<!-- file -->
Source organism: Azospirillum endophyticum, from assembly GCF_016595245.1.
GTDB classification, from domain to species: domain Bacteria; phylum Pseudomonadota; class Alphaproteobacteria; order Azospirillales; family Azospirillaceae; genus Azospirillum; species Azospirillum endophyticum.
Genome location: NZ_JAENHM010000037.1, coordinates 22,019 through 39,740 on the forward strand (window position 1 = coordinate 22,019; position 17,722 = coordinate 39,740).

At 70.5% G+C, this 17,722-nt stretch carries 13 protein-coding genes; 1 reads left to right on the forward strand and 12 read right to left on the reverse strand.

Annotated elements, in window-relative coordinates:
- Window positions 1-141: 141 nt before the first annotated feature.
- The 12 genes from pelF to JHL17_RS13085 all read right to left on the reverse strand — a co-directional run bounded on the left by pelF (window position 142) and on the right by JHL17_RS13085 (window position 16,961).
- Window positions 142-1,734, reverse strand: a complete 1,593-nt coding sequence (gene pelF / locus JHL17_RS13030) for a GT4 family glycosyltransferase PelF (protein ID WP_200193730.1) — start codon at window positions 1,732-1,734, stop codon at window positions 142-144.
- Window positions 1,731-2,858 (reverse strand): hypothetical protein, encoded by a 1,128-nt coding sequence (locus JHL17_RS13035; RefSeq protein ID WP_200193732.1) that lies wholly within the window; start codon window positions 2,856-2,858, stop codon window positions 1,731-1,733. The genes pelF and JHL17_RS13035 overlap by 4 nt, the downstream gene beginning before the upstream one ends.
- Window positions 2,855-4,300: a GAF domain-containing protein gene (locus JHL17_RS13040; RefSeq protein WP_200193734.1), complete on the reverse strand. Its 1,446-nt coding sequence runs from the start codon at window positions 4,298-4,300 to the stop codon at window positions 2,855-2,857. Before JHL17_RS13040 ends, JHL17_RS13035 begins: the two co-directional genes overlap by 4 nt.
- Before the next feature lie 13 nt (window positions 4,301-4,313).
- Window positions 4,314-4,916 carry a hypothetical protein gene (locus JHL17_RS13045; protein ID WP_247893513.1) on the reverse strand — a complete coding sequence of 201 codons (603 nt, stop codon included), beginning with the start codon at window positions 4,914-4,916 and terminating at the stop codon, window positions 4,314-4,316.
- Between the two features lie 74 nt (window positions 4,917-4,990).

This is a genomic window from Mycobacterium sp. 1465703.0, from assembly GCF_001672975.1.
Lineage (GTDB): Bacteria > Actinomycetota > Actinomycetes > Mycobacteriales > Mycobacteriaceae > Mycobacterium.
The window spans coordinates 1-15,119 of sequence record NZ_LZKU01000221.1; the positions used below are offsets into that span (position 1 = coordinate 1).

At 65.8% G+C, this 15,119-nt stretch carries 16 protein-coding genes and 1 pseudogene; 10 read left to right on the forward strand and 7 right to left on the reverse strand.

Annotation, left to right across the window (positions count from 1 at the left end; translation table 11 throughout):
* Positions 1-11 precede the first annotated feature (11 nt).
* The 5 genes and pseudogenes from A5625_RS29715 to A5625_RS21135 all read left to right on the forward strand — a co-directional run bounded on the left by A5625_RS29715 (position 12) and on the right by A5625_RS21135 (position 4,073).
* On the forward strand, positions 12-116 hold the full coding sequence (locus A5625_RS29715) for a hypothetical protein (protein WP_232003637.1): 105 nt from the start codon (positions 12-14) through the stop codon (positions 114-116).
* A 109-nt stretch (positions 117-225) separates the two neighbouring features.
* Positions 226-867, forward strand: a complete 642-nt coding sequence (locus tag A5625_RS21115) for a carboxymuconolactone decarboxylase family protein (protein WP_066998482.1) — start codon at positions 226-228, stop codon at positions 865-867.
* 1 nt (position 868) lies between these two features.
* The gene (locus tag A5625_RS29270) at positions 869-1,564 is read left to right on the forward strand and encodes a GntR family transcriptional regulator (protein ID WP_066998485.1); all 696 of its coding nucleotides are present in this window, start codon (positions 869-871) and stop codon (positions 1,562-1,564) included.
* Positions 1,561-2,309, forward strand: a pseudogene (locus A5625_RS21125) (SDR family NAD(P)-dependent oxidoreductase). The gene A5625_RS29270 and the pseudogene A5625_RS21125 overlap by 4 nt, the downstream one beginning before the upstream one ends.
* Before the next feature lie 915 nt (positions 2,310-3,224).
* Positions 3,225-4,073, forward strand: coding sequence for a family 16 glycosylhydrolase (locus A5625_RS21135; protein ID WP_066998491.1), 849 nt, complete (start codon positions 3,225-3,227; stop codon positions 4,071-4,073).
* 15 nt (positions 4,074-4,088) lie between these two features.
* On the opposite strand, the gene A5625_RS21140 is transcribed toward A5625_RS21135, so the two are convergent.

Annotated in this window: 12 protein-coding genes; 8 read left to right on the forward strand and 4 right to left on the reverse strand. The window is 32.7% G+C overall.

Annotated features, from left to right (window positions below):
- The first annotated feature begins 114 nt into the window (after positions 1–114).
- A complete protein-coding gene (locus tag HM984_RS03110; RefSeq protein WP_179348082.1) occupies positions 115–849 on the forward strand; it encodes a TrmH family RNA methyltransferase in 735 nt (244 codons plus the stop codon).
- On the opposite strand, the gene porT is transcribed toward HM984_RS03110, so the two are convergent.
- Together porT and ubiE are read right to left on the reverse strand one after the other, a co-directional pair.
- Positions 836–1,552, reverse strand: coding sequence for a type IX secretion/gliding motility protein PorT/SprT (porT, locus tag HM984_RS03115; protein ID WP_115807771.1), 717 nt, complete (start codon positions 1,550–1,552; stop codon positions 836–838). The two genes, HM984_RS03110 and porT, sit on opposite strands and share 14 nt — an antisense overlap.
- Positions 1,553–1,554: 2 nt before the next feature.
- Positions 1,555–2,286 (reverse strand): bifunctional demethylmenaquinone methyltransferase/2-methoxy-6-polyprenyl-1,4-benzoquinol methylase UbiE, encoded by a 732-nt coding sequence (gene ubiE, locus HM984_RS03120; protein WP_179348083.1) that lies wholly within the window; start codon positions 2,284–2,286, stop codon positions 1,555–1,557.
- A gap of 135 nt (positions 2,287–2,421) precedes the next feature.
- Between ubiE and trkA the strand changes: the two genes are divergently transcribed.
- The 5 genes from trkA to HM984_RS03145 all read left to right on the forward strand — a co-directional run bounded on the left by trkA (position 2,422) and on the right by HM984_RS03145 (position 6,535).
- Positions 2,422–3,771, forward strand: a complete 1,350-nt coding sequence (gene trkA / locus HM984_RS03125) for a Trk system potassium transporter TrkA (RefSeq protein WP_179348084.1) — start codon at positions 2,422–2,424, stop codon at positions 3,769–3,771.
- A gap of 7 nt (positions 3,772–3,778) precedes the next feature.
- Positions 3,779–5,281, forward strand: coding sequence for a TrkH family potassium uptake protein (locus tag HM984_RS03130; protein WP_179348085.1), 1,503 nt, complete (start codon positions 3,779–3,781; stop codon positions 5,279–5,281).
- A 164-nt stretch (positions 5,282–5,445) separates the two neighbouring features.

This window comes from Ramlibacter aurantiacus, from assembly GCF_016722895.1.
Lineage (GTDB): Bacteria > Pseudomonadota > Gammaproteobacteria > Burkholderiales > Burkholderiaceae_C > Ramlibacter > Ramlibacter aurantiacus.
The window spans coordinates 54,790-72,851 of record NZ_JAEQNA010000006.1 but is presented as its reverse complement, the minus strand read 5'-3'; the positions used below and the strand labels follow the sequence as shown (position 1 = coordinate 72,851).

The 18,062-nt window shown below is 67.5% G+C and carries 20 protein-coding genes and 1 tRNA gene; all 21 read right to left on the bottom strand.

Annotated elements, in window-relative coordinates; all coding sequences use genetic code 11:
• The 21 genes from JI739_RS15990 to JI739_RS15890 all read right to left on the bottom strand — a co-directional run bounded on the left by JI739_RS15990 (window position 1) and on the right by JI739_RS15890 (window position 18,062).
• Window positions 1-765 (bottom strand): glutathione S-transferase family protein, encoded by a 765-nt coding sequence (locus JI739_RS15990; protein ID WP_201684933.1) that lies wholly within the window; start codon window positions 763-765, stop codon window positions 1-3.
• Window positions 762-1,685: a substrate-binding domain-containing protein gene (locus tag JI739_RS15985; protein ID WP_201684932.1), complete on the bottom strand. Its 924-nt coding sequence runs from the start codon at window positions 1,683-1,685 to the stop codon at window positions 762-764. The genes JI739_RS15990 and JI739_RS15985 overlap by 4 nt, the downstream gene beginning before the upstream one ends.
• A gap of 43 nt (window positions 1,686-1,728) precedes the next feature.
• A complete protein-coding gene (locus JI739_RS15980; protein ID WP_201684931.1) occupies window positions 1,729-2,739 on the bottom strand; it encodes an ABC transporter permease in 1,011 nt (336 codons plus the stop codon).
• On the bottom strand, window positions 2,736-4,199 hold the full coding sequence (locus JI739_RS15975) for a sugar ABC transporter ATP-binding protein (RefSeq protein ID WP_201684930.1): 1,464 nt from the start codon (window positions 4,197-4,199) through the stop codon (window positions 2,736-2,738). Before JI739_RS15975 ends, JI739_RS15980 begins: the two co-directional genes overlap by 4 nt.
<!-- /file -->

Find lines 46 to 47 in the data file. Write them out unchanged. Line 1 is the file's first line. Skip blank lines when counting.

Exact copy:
- A 164-nt stretch (positions 5,282–5,445) separates the two neighbouring features.

This window comes from Ramlibacter aurantiacus, from assembly GCF_016722895.1.